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The title to the poem

In which learners reflect on the history of titles and their function.

Why not begin this article on poem titles by looking at the title we’ve used for this step? The Title to the Poem. In the first place, it seems to have a clear function. It says: this step is about poem titles. However, on closer inspection we can see that the phrasing is not quite right. It says ‘The Title to the Poem’ rather than of. So, while clearly indicating that this is a step about titles, the title also raises questions regarding the relationship between title and poem.

The step title actually comes from the book The Title to the Poem (1996) by Anne Ferry.[1] In her detailed account of the history of poem titles, perhaps one of the most useful insights is her reminder that poems historically did not always have titles. In fact, there are several famous poets (such as Emily Dickenson, for instance) who shun the use of titles altogether. However, for many poets these days, the decision on whether to use a title or not is not even asked. It is just assumed that it is something you do.

Your first decision then is whether or not to title your poem. To make an informed decision about that, you need to know what the title can offer you and your poem. Here are a few ideas:

• A title can work very hard, harder than you think. It can do much of the work for the poem so the poem doesn’t have to. This includes references to time, place, or even who is speaking. If the title does this, then the poem can get on with doing something else. ‘Lying in a Hammock at William Duffy’s Farm in Pine Island, Minnesota’ by James Wright [2] for instance provides highly specific geographical information as well as information on what the speaker is doing. This means the poem is free to function as a reflection on the speaker’s surroundings and their state of mind.

• Titles do not have to be precise though. They can also be a lot less direct. These are often the titles that draw you in the most powerfully. You might think of Warsan Shire’s title ‘Things We Lost in the Summer’ [3] for instance, which raises the question of what these ‘things’ are, and sends the reader to the poem for an answer; or the titles of Selima Hill’s poems such as ‘Portrait of my Lover as a Horse’ [4] which instead raise the question of what that might look like!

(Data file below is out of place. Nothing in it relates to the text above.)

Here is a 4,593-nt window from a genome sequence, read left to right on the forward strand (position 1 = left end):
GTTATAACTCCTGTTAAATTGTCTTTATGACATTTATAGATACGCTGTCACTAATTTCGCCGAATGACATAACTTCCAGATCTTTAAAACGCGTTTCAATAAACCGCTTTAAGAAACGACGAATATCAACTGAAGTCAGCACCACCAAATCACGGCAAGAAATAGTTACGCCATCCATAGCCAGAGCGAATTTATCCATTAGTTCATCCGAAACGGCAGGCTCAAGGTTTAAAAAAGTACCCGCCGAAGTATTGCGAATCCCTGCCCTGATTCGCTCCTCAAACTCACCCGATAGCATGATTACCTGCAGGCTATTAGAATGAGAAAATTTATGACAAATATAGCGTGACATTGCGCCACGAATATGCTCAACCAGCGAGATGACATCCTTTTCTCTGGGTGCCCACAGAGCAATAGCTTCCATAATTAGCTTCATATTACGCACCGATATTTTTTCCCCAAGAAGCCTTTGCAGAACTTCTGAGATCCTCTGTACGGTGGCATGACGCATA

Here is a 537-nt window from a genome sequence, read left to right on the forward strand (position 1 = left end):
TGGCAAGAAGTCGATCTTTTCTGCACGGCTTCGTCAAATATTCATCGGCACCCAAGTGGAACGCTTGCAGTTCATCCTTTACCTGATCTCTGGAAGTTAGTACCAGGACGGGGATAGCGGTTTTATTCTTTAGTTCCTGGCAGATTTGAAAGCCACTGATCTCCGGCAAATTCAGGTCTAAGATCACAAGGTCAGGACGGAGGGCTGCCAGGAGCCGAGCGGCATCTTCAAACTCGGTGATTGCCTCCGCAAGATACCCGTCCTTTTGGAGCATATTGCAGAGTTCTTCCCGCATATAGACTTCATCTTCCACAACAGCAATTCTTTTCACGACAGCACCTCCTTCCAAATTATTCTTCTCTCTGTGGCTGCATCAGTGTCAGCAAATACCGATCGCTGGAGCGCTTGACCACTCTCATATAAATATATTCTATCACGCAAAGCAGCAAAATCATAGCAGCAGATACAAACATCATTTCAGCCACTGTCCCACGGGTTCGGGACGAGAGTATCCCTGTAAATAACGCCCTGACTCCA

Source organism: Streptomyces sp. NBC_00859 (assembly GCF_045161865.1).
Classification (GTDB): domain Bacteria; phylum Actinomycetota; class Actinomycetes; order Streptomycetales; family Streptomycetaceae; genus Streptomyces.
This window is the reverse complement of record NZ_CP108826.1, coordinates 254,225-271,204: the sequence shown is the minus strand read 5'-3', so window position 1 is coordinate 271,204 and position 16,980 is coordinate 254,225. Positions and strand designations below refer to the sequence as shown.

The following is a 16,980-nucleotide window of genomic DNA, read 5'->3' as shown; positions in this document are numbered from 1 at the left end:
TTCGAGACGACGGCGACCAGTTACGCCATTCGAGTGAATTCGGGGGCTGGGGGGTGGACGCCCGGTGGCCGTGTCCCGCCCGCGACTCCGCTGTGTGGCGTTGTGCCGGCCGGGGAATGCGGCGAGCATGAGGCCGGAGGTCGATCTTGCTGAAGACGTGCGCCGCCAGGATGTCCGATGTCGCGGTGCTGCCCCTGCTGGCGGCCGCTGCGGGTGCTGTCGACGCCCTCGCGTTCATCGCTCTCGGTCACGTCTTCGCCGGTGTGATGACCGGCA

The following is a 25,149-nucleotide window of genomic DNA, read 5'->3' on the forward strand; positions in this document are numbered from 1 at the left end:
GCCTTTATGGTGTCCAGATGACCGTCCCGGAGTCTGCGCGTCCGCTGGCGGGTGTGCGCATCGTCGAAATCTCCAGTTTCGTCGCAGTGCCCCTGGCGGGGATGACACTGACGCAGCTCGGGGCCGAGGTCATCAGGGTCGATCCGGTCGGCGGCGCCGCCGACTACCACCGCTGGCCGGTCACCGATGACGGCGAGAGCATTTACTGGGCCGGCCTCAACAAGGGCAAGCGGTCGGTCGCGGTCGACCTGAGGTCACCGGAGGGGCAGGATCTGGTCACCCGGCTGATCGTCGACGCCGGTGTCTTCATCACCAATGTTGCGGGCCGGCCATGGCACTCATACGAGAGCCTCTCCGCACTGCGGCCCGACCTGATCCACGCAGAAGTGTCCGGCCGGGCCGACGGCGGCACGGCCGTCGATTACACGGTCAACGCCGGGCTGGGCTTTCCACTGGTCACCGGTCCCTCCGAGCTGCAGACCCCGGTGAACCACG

• Titles can also engage with tradition. They might do this by indicating the form of the poem in the title. In this way poems such as the nineteenth century ‘Ode to a Nightingale’ by John Keats (1795-1821) [5] and Sharon Olds’s 21st-century ‘Spoon Ode’ (1942-) [6] are in conversation about the possibilities and limitations of a particular poetic form. Poems can also do this by sharing the same title, so that one becomes a response to the other: e.g. John Donne’s ‘A Valediction: Forbidding Mourning’ [7] written in the seventeenth century and Adrienne Rich’s poem of the same name written in the twentieth century.

How do you choose your title though?

You may simply wish to use the first line of the poem, or a key word. Try to think of other options as well: can you think of a poem that creates contrast? Is there a title that raises questions, making the reader want to look to the poem for answers?

Come up with three possible titles for your poem and paste them below. If responding to others, let them know which title of the three you liked the most and why.


[1]Ferry, A. The title to the poem. California: Stanford University; 1996.

[2] Poetry Foundation. (2018). Lying in a Hammock at William Duffy’s Farm in Pine Island, Minnesota by James Wright. [online] Available at: [Accessed 22 Apr. 2018].

[3] Poetry Foundation. (2018). Our Men Do Not Belong to Us by The Editors. [online] Available at: [Accessed 22 Apr. 2018]. Warsan Shire

[4] (2018). Selima Hill | [online] Available at: [Accessed 22 Apr. 2018].

[5] Poetry Foundation. (2018). Ode to a Nightingale by John Keats. [online] Available at: [Accessed 22 Apr. 2018].

[6] Poetry Foundation. (2018). Spoon Ode by Sharon Olds. [online] Available at: [Accessed 22 Apr. 2018].

[7] Poetry Foundation. (2018). A Valediction: Forbidding Mourning by John Donne. [online] Available at: [Accessed 22 Apr. 2018].

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